Opinion: YouTube's Twitch acquisition rife with peril and possibilities

[Originally posted May 21, 2014]

Over the weekend, reports began to surface from Variety about how YouTube, a subsidiary of Google, has plans to invest more than $1 billion to acquire the game-streaming service Twitch. The talks are ongoing, and nothing has been formally announced, but already gamers and industry-watchers alike are wondering: what would this mean?

On its face, a YouTube acquisition makes a lot of sense. YouTube offers its own live streaming service for events, and Twitch is an established brand with the infrastructure to support game streaming. It's a ready-made match between two companies that just clicks. That may be why, according to The Verge, Twitch is not only accepting the YouTube offer, but passed on other courters like Microsoft.

Not only that, but Twitch should be a compelling get for Google and YouTube. According to investment site The Motley Fool, Twitch ranked fourth in peak Internet traffic in February. Only Netflix, Google, and Apple finished ahead of it, so acquiring the service draws in another top-trafficked site with a passionate and existing base of current users.

However, not everyone is enthusiastic. As members of that existing base, current Twitch fans have some reasonable concerns. The acquisition could spell big changes for how we enjoy streaming game footage. As with any big move, this acquisition comes with opportunities and drawbacks. At its core, judging the outcome will depend largely on just how much autonomy Twitch is allowed after the transition sets in.

Foremost among these potential drawbacks are the ads. At its core, Google is an advertising company. It may be best known for its search engine, but it successfully monetized that business with targeted ads based on search results. While Twitch uses ads and subscriptions to generate revenue, the ads on YouTube are noticeably more onerous. Between pre-roll, mid-roll for longer videos, and pop-ups at the bottom, Google has found a whole host of ways to generate revenue, each of which gets in the way of content. That's understandable--it is a company hosting absurd amounts of data for free, after all--but one has to wonder if Twitch will become just as cluttered if the deal goes through.

That also raises the question of how ads will be handled during lengthy live events. YouTube tends to interrupt longer videos with mid-roll ads, at fairly random moments. Twitch sometimes uses mid-roll ads, but its business is largely based around live viewing. That makes the possibility of increased mid-roll ads difficult to place properly, and creates the potential for viewers to miss out on great moments. Again, Google's influence could mark a sea change in how we're accustomed to consuming events.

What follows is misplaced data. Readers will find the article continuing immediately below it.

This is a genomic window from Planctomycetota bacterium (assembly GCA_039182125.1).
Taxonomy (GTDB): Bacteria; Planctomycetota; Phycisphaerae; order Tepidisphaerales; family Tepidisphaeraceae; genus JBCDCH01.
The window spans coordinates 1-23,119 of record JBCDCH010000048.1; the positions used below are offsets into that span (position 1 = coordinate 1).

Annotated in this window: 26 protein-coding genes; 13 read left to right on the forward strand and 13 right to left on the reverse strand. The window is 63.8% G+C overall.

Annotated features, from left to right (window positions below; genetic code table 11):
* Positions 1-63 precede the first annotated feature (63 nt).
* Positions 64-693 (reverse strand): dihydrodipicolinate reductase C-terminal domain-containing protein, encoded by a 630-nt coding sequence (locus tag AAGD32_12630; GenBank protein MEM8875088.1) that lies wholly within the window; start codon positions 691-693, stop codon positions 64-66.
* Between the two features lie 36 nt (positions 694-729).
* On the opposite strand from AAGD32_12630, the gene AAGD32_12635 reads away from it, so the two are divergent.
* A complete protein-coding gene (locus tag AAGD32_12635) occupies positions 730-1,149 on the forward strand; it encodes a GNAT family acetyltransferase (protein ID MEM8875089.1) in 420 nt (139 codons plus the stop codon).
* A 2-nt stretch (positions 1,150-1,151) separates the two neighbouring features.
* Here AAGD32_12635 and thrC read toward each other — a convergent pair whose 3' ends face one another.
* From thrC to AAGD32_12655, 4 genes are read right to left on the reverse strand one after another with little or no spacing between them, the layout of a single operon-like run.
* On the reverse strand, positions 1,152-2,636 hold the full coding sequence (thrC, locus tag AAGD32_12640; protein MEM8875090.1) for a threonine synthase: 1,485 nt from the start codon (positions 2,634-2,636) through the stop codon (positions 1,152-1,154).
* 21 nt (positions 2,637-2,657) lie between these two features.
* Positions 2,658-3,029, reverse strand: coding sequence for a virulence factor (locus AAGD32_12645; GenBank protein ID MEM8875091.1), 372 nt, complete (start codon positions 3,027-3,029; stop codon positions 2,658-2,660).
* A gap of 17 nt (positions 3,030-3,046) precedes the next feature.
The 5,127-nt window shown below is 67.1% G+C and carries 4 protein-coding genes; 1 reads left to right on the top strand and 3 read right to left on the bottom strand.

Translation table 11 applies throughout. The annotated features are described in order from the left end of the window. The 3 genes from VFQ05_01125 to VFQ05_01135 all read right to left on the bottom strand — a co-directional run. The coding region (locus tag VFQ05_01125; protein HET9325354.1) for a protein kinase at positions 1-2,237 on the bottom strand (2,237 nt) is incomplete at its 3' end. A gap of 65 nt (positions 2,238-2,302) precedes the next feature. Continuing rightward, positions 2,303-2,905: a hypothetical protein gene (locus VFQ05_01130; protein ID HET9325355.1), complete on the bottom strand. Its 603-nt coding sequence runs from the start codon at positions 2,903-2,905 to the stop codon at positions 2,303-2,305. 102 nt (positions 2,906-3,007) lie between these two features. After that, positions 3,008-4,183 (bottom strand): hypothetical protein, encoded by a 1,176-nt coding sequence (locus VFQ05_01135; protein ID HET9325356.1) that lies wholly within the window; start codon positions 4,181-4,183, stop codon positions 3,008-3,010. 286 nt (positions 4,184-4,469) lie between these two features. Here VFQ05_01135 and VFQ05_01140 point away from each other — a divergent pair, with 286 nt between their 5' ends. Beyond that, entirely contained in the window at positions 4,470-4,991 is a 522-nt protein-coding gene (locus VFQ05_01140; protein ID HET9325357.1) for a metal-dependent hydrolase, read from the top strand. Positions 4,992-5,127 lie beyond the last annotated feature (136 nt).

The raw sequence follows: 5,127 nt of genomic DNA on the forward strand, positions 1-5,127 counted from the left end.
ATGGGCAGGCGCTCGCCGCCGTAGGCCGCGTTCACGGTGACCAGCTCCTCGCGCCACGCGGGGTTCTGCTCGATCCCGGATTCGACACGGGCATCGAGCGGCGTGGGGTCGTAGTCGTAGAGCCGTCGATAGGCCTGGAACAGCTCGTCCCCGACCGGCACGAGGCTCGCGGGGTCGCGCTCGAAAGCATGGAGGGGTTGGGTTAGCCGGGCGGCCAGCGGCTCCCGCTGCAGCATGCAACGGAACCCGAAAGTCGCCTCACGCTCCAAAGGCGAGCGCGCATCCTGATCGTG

Even more problematic could be the expansion of Google's existing issues with copyright. In an apparent move to placate copyright holders, YouTube's reporting system is automated to the point of easily abused. We've already seen some game companies give tone-deaf responses to the advent of streaming. Publishers seem to be playing it smarter now, no longer rejecting what is essentially free promotion. But if Google's policies and enforcement mechanisms take hold at Twitch, they'll be forced to kowtow to any publishers who are behind the times.

That's certainly not to say that such an acquisition is all doom and gloom. Google is a massive company, and with that investment would come resources to expand Twitch's capabilities. Just as the drawbacks are largely based on Google inserting itself into Twitch's operations, the benefits come down to Twitch continuing business as usual with a new injection of funds. Whatever plans Twitch may have been sitting on for the right opportunity, such an investment could spur it on.

And while some concerns are certainly valid, we can safely rule out a few common fears. Twitch likely won't be folded into YouTube. Such a move would signal that YouTube is interested in the technology instead of the brand, and Twitch's traffic gives the company ample reason to maintain both as they already are. The possibility of Google's rivalry with Microsoft motivating them to pull the Xbox One functionality is remote. Twitch is a service, after all, and the more eyeballs on it the better. The rivalry hasn't stifled the YouTube application on Xbox systems, so there's little reason to think it would happen here.

The reports seem too specific at this point for the deal to fall through, unless something wildly unexpected happens, so we'll probably see an announcement soon enough. Once we know the terms, we can better anticipate any changes. For the time being, the reported deal is rife with potential benefits and disadvantages. If Twitch keeps its independence, we can gladly welcome our new Google overlords. The real danger here is that the massive company will begin meddling.